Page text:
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Europe, meanwhile, faces potentially severe fallout from the ramifications of Russia’s invasion of Ukraine and steps by the West to isolate Moscow with financial sanctions. Eurozone energy prices rose 12.5% in March from February and were 44.7% higher than a year earlier, according to the European Union’s statistics agency. Food prices are also rising rapidly, up 0.9% in March and 5% from a year earlier, partly driven by concerns about a shortage of wheat and vegetable oil, which Russia and Ukraine produce in large quantities.
UK consumer prices were 7% higher in March than a year earlier, a pickup from the 6.2% rate of inflation in February, and the highest since March 1992, London’s Office for National Statistics said last week.
Ms. Lagarde, the ECB president, refused on Thursday to endorse the prospect that the central bank might raise interest rates in July. “That is going to be determined by the data,” she said. She drew a contrast between high inflation in Europe and the US by saying that the labor market in the US is far stronger.
Mr. Powell warned of growing supply-and-demand imbalances in the US labor market that some economists worry could fuel a wage-price spiral that drives inflation higher as workers bid up wages.
In July 2019, as the unemployment rate was falling to a half-century low of 3.5% but inflation drifted below the Fed’s 2% target, Mr. Powell dismissed concerns that the labor market might be overheating. “To call something hot, you need to see some heat,” he said.
Today, wage growth is running at its highest levels in years and the labor market has tightened rapidly, with the unemployment rate tumbling to 3.6% in March from 5.9% last June. “It’s too hot. It’s unsustainably hot,” Mr. Powell said. “It’s our job to get it to a better place where supply and demand are closer together.”
The Labor Department is scheduled to report on April 29 on a widely watched measure of labor costs during the first quarter. Economists at JPMorgan Chase & Co. estimate a separate release by the Commerce Department of the Fed’s preferred inflation gauge, also expected April 29, will show that core prices, which exclude volatile food and energy items, rose 5.3% over the year through March, down from their 12-month increase of 5.4% in February.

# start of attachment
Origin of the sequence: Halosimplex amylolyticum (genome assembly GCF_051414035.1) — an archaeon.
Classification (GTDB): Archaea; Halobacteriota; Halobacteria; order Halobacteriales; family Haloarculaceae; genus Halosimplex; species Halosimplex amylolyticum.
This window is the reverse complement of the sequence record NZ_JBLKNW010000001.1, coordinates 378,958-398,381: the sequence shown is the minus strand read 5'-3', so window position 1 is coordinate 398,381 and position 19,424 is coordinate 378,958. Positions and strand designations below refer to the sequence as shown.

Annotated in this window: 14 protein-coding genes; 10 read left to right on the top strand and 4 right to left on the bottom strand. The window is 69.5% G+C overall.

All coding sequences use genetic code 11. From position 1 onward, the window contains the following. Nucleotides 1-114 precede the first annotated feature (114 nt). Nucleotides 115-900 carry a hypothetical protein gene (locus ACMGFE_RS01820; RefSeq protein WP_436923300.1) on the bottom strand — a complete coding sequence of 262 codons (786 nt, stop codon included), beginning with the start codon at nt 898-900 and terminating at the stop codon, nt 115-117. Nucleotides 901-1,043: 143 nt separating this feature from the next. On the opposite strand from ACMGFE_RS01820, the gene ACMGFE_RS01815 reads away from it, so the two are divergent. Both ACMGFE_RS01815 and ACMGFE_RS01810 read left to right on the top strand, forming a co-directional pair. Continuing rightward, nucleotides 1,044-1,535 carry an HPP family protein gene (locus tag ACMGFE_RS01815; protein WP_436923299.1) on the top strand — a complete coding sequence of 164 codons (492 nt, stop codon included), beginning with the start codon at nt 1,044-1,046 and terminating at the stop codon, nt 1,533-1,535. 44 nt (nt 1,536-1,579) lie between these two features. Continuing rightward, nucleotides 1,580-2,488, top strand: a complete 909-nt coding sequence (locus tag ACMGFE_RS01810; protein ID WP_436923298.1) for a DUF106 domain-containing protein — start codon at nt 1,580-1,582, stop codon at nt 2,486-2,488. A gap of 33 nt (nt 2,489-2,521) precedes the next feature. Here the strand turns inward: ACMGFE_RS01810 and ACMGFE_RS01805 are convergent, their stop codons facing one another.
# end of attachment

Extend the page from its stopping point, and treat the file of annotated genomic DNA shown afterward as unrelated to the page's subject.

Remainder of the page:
Mr. Powell said the Fed is focused above all else on bringing down inflation. “Economies don’t work without price stability,” he said.
The Fed is trying to engineer a so-called soft landing in which it slows growth enough to bring down inflation, but not so aggressively that the economy slips into a recession. “I don’t think you’ll hear anyone at the Fed say that’s straightforward or easy. It’s going to be very challenging,” Mr. Powell said.
In prerecorded remarks at a separate conference on Thursday morning, Mr. Powell extolled the example of former Fed Chairman Paul Volcker, who raised interest rates aggressively in the early 1980s to stamp out inflation.
“Chair Volcker understood that expectations for inflation play a significant role in its persistence,” said Mr. Powell. “He therefore had to fight on two fronts: slaying, as he called it, the ‘inflationary dragon’ and dismantling the public’s belief that elevated inflation was an unfortunate, but immutable, fact of life.”
“He had to stay the course,” Mr. Powell said.
Write to Nick Timiraos at firstname.lastname@example.org